Sullivan represents Shell. (Disclosure: Sullivan taught me Con Law II.) She takes umbrage at being labeled an "arranger" of toxic dumping because her client did not "arrange" using the ordinary meaning of the word: "make plans or preparations to do something." Her client sent D-D to B&B via common carrier tank truck without knowledge of, or plans for, the spillage and leakage. Ginsburg wonders whether Shell is attempting to "arrange themselves out of arranger liability."
No way, says Sullivan. "The key for arranger liability is that you arrange for spills." Shell did no such thing. Justice Samuel Alito screws up his face in that way he does that suggests he sees dead people and asks whether there would be arranger liability if Shell chose to deliver its waste by picking a cheaper transport company that caused more spillage than its competitor. Sullivan replies that Shell received no economic benefit from the pollution. She adds that the courts' theory of arranger liability "would mean that the chlorine company is liable when the pool-supply store spills a few drops of chlorine" or "the maker of perchloroethylene is liable when the dry cleaning establishment spills dry cleaning fluid."
Ginsburg observes that "Shell had a manual which told its purchasers how to handle this material, and was well aware that B&B was not following the precautions laid out in the manual." Sullivan says it's "perverse" to punish manufacturers for coming up with instructions about how to handle their products safely.
Mahoney presents the second part of the consolidated case: That the court wrongly imposed joint and several liability on Shell and the railroad rather than "apportioning" responsibility between the dumpers. This depends partly on a dispute over whether, as the trial court found, Shell and the railroad pursued a "scorched earth" defense, accepting no responsibility and thus contributing no information that would assist the trial court in apportioning liability. Mahoney and Ginsburg spar over this point for some time, with Mahoney insisting that the record is full of evidence to support apportionment: "What the Ninth Circuit says is that, even though B&B began dumping thousands of gallons of chemicals in 1960, that all of that harm that was caused by B&B has to be paid by the railroads—that's almost $40 million now—because they can't prove with precision whether their share of the damages might be zero or 1 million or 9 million."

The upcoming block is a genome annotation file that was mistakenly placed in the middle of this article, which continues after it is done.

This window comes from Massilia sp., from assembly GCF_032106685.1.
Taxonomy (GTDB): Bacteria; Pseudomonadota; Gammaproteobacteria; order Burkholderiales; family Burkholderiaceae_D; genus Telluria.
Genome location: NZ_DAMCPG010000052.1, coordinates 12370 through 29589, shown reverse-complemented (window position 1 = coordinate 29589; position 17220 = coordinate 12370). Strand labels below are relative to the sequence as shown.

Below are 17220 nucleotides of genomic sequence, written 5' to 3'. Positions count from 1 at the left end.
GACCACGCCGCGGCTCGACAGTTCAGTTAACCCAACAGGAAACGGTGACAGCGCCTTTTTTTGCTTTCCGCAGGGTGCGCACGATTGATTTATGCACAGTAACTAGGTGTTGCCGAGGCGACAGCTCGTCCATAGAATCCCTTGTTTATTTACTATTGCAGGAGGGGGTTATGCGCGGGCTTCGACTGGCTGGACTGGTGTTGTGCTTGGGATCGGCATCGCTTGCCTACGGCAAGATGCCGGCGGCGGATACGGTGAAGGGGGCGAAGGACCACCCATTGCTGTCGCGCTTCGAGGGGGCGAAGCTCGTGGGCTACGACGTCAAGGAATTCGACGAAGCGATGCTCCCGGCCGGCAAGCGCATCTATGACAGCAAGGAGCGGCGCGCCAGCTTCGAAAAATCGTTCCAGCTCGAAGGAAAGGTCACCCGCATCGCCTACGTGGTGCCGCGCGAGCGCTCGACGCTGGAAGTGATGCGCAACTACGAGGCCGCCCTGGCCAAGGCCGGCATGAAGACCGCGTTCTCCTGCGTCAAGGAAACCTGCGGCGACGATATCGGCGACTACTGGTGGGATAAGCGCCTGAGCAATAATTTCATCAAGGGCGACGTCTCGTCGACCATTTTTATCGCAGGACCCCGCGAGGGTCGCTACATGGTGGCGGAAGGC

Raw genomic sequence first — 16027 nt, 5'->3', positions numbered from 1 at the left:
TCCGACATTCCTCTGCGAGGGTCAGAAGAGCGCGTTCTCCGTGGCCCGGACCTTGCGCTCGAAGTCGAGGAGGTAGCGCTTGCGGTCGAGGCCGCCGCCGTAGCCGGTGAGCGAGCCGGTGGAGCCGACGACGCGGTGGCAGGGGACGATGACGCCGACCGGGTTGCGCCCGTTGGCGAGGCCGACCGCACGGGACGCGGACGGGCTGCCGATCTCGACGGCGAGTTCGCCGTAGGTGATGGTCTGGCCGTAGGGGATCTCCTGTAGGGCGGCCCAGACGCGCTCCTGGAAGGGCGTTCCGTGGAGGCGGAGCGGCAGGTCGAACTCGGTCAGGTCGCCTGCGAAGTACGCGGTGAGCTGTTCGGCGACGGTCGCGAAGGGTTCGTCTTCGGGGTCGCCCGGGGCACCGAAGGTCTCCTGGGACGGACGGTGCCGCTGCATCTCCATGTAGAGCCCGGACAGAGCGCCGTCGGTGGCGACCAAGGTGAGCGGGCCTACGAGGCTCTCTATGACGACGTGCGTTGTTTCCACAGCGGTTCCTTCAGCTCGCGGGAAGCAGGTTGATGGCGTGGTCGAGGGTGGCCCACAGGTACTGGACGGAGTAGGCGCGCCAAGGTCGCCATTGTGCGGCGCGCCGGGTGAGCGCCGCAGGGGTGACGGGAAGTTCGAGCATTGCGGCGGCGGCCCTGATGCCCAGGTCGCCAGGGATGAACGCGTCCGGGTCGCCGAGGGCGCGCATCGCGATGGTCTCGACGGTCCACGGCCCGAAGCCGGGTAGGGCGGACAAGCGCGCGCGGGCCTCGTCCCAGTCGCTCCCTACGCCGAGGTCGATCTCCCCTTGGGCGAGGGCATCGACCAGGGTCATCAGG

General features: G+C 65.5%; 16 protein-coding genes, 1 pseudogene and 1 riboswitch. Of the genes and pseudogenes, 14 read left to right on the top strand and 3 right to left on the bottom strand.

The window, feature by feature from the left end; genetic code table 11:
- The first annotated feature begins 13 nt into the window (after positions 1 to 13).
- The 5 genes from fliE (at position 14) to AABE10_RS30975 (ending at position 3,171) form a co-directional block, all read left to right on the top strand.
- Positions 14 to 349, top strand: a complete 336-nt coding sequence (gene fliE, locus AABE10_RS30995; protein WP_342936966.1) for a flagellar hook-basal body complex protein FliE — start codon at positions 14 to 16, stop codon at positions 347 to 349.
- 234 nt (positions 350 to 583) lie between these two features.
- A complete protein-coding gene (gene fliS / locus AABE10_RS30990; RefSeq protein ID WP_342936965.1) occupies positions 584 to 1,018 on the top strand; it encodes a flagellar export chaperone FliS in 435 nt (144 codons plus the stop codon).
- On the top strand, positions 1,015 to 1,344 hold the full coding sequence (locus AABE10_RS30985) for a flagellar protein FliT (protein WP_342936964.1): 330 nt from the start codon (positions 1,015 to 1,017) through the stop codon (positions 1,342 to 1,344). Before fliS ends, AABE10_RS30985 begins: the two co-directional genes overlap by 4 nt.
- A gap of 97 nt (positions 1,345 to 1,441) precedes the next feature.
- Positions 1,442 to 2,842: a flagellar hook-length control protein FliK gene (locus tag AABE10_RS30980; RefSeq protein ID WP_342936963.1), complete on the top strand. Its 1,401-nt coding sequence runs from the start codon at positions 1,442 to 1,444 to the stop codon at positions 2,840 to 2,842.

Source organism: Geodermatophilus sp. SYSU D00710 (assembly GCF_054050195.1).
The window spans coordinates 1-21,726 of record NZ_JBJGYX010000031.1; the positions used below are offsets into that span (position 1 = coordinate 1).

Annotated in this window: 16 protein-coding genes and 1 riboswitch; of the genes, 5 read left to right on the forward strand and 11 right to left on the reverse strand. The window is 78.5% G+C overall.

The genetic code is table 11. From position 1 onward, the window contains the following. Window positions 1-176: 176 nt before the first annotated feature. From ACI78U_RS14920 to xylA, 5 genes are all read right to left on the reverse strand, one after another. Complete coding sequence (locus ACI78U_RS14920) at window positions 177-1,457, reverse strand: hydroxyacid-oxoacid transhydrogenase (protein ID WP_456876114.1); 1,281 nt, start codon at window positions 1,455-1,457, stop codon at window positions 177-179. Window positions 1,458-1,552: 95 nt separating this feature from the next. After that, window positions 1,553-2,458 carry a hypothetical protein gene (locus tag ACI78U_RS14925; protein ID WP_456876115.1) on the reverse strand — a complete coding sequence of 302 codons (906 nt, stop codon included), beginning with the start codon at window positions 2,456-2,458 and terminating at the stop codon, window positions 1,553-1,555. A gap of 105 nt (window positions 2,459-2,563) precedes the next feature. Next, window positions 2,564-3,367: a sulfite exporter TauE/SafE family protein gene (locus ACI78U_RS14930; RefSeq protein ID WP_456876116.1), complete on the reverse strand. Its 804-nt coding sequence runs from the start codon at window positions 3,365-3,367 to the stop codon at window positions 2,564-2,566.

Deputy Solicitor General Malcolm Stewart tries to argue that he represents the government, so he wins. (See Marzulla, above.) But for some reason, Justices Stephen Breyer and David Souter have developed a massive soft spot for the polluters in this case and thus bludgeon him with unanswerable hypothetical questions. Breyer soars for at least three minutes on the wings of an inscrutable fact-pattern about whether Hewlett Packard is responsible for Justice Breyer's repeated failure to properly dispose of his printer cartridges. Or his car batteries. Breyer is teeming with ecological guilt this morning. Scalia and Stewart do a few turns around the floor about when Shell gave up ownership of its toxic sludge. It sounds very much like the fight in which the kid who took apart the Lego Death Star, to make a Lego meth lab, insists the kid who built the Death Star needs to clean the whole thing up.
The job of cleaning up this mess of a case falls to Sullivan, who caps her rebuttal with a mocking poke at the lower courts. They slapped her clients with a monster cleaning bill based on the "heroic assumption that a few drops, spilled two football fields away of a volatile substance that evaporates twice as fast as water, would be picked up by a rainfall that could happen at the relevant quantities only once every 10 years." Maybe this isn't a case about sending women in to clean up messes. Perhaps it's just the opposite: Sullivan and Mahoney are so cool, they can make refusing to clean up after yourself look good.